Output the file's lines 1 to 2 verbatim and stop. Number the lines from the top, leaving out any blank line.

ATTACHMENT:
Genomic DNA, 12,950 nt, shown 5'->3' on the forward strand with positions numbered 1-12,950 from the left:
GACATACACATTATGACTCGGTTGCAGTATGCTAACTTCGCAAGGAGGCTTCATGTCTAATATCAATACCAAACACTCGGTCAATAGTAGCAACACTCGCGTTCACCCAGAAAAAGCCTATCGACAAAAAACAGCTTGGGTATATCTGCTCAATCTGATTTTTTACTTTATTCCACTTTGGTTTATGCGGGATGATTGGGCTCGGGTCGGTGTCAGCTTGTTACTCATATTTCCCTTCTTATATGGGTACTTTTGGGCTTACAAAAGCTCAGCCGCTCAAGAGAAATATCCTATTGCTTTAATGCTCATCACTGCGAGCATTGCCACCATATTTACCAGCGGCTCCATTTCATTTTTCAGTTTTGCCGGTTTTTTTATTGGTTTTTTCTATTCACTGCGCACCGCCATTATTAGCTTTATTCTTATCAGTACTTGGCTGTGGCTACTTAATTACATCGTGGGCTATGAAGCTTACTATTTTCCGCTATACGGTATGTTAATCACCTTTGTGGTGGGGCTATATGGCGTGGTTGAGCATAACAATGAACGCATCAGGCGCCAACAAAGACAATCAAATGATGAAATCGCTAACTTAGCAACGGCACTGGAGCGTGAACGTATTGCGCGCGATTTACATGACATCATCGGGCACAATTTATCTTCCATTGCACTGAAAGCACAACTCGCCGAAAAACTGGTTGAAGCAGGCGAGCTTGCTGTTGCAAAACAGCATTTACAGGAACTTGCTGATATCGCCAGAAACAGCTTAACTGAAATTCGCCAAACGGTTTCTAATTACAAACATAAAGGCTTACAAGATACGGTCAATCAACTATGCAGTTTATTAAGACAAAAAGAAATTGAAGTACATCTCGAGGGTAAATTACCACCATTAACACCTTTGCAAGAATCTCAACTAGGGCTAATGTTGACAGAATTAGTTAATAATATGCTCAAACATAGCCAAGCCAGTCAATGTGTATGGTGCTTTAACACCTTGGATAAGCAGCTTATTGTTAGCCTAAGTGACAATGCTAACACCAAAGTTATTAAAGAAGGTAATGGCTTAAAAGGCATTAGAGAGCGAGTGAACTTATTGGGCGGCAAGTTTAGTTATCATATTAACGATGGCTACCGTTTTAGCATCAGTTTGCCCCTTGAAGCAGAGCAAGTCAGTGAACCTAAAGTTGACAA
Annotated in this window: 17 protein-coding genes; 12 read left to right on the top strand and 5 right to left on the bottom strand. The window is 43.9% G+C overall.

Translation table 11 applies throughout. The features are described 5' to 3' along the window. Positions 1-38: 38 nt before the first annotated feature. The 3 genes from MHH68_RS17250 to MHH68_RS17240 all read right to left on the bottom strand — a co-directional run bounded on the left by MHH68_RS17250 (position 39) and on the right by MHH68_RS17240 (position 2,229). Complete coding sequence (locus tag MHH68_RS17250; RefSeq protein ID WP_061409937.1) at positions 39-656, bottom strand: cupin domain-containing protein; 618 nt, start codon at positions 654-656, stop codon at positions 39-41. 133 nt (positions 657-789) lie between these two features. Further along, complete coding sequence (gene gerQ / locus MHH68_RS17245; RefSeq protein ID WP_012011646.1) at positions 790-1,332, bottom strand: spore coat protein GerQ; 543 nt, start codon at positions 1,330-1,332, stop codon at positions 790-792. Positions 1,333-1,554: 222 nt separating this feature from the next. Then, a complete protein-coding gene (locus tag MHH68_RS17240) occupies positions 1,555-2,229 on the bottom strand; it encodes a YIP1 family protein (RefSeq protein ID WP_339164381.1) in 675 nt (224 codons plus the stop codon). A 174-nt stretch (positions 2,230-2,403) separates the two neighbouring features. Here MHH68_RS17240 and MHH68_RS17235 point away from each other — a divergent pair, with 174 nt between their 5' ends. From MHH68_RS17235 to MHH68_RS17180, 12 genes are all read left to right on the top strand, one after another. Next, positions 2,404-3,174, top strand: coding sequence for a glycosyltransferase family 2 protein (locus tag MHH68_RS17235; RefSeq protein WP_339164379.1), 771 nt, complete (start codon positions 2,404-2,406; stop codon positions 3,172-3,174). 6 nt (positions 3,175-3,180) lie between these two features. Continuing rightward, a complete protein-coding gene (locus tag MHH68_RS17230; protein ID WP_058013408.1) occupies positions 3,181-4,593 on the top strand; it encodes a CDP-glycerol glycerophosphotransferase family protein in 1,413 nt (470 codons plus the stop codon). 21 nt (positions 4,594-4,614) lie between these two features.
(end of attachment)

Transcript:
Genomic DNA, 12,950 nt, shown 5'->3' on the forward strand with positions numbered 1-12,950 from the left:
GACATACACATTATGACTCGGTTGCAGTATGCTAACTTCGCAAGGAGGCTTCATGTCTAATATCAATACCAAACACTCGGTCAATAGTAGCAACACTCGCGTTCACCCAGAAAAAGCCTATCGACAAAAAACAGCTTGGGTATATCTGCTCAATCTGATTTTTTACTTTATTCCACTTTGGTTTATGCGGGATGATTGGGCTCGGGTCGGTGTCAGCTTGTTACTCATATTTCCCTTCTTATATGGGTACTTTTGGGCTTACAAAAGCTCAGCCGCTCAAGAGAAATATCCTATTGCTTTAATGCTCATCACTGCGAGCATTGCCACCATATTTACCAGCGGCTCCATTTCATTTTTCAGTTTTGCCGGTTTTTTTATTGGTTTTTTCTATTCACTGCGCACCGCCATTATTAGCTTTATTCTTATCAGTACTTGGCTGTGGCTACTTAATTACATCGTGGGCTATGAAGCTTACTATTTTCCGCTATACGGTATGTTAATCACCTTTGTGGTGGGGCTATATGGCGTGGTTGAGCATAACAATGAACGCATCAGGCGCCAACAAAGACAATCAAATGATGAAATCGCTAACTTAGCAACGGCACTGGAGCGTGAACGTATTGCGCGCGATTTACATGACATCATCGGGCACAATTTATCTTCCATTGCACTGAAAGCACAACTCGCCGAAAAACTGGTTGAAGCAGGCGAGCTTGCTGTTGCAAAACAGCATTTACAGGAACTTGCTGATATCGCCAGAAACAGCTTAACTGAAATTCGCCAAACGGTTTCTAATTACAAACATAAAGGCTTACAAGATACGGTCAATCAACTATGCAGTTTATTAAGACAAAAAGAAATTGAAGTACATCTCGAGGGTAAATTACCACCATTAACACCTTTGCAAGAATCTCAACTAGGGCTAATGTTGACAGAATTAGTTAATAATATGCTCAAACATAGCCAAGCCAGTCAATGTGTATGGTGCTTTAACACCTTGGATAAGCAGCTTATTGTTAGCCTAAGTGACAATGCTAACACCAAAGTTATTAAAGAAGGTAATGGCTTAAAAGGCATTAGAGAGCGAGTGAACTTATTGGGCGGCAAGTTTAGTTATCATATTAACGATGGCTACCGTTTTAGCATCAGTTTGCCCCTTGAAGCAGAGCAAGTCAGTGAACCTAAAGTTGACAA